The fallout from Ron DeSantis’ mischief on Martha’s Vineyard — in which his associates apparently deceived migrants into boarding planes to the island — should disabuse Republican elites of the notion that the Florida governor represents Donald Trump without the drama.
DeSantis has lately seduced donors with the idea that he can satisfy the MAGA base while avoiding the most outrageous and destabilizing elements of Trump’s style. But in both word and deed, he has proved his willingness to push to the very edge of the law and shake off the constraints imposed by fussy notions of human dignity.
The truth is that there is no MAGA populism without instability and outrage. Those are the critical ingredients in the sauce because they are the only way for a populist to show the base that he is taking the fight to the imagined enemy. That DeSantis operates more deliberately than Trump does not mean he will make the mistake of watering down the recipe.
So there will be no DeSantis solution for the dilemma facing the pro-democracy Republicans who have skulked in the shadows since 2016, hoping against hope for a return to post-Trump Republican normalcy. But between martyrdom and submission, there lies another alternative: strategy.
The next best opportunity for pro-democracy Republicans to do what they should have done long ago and explicitly break from the MAGA faction may come after the 2022 midterm elections. If the GOP blows what should have been an easily winnable election, much of the blame will rest on the shoulders of candidates such as Arizona’s Blake Masters, who flirts unsubtly with racists; Ohio’s J.D. Vance, who opposed Trump before crawling back to kiss the ring and launch his campaign of culture-war-as-class-conflict; and fellow Ohioan J.R. Majewski, a Jan. 6 demonstrator and QAnon sympathizer. At the state level, too, the Trump wing’s taste for extremism is turning out staggeringly bad candidates like Doug Mastriano, who seeks Pennsylvania’s governorship and cultivated close ties to the hate-speech network used by the man who shot up a Pittsburgh synagogue.
Then what? Republicans who have failed to stand up to Trumpism on principle can argue that it has failed in political practice — that MAGA populism cannot summon the voting coalitions the GOP needs to win, even with the Electoral College and Senate stacked in its favor.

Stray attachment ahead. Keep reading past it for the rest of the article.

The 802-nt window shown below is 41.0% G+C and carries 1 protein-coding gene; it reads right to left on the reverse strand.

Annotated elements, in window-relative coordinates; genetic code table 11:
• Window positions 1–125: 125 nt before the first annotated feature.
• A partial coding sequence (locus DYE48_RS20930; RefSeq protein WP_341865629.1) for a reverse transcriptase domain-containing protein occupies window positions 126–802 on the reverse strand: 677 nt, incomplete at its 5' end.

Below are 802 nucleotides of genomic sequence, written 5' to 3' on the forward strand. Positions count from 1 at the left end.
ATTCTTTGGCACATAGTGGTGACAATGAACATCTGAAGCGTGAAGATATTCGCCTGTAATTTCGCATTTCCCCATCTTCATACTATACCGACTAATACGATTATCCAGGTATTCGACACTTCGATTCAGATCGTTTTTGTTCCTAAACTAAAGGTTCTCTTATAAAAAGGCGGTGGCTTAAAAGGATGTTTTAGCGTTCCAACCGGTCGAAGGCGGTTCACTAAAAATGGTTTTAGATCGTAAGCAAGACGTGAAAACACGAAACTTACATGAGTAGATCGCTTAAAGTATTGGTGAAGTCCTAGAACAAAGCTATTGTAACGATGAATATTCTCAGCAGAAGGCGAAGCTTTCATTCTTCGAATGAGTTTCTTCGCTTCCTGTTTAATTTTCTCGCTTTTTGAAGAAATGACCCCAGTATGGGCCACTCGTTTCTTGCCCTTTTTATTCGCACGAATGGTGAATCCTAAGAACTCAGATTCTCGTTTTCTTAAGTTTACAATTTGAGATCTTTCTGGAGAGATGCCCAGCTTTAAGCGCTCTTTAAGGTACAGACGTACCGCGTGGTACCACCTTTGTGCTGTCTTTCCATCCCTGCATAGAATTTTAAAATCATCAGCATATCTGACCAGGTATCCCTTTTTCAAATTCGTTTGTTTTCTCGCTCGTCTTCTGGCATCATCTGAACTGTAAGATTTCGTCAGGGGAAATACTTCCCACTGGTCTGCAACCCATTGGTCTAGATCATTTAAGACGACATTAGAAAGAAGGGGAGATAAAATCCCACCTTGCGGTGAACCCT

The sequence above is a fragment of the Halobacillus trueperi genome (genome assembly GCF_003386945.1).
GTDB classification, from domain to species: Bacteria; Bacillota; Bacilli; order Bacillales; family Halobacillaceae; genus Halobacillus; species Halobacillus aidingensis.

When losing MAGA candidates refuse to accept the 2022 midterm election results, these Republicans can reject their lies and, in doing so, finally also break with the Big Lie that the 2020 election was stolen from Trump.
There would be risks, of course. Trump remains king of the GOP. But Trump no longer appears unassailable. His legal jeopardy grows by the day, and DeSantis’ claim to the crown portends an internal struggle in which the MAGA movement could tear itself apart. If that happens, and pro-democracy Republicans enter the stage with a clear brand that offers an alternative to nonstop chaos, they might even have a fighting chance at the plurality that could elevate a presidential candidate of their own in 2024 — one committed to the Constitution as a set of rules rather than a combat trophy.
For House Republicans, there is also the problem of bucking the Repulican leadership, which has cynically bet their political fortunes on the Big Lie. But they would have two years to cultivate an alternative donor network and build a distinct brand — establishing the kind of faction that could demand new leadership come 2024.
The brand, however, cannot consist only of heresy against the Dear Leader and fealty to plutocrats. Pro-democracy Republicans need to be pro-something else, and it cannot just be tax cuts for the rich. A good way to solve this problem would be by pivoting to the substance that underlies the grievances of Trump voters. Much of the grievance is imagined or cultural and therefore difficult to remedy, but it clearly has an economic dimension — and on this front, the MAGA faction has offered a lot of talk, but only limited action.
By contrast, pro-democracy Republicans could show voters they can deliver results without the bombast. Ideas like bringing back the child tax credit, delivering a real plan for paid family leave, and distributing federal offices and R&D to struggling regions could all send this signal. This might require some divergence from the strictly anti-government, relentlessly tax-cutting orthodoxy of the last few decades. But donors and ideologues should consider whether they prefer a world where a business that crosses the president faces fiscal retribution, as DeSantis’ adventures in DisneyWorld suggest.
Of course, it’s entirely possible that Republicans will pull off a sweep in spite of themselves and that people like J.D. Vance, Blake Masters, Kari Lake, and Doug Mastriano will sail to victory. In that catastrophic event, a break would be much, much harder — but even more important. For now, Republicans who lacked the courage to follow their colleagues into the breach should prepare to seize what may be their last chance at both redemption and political survival.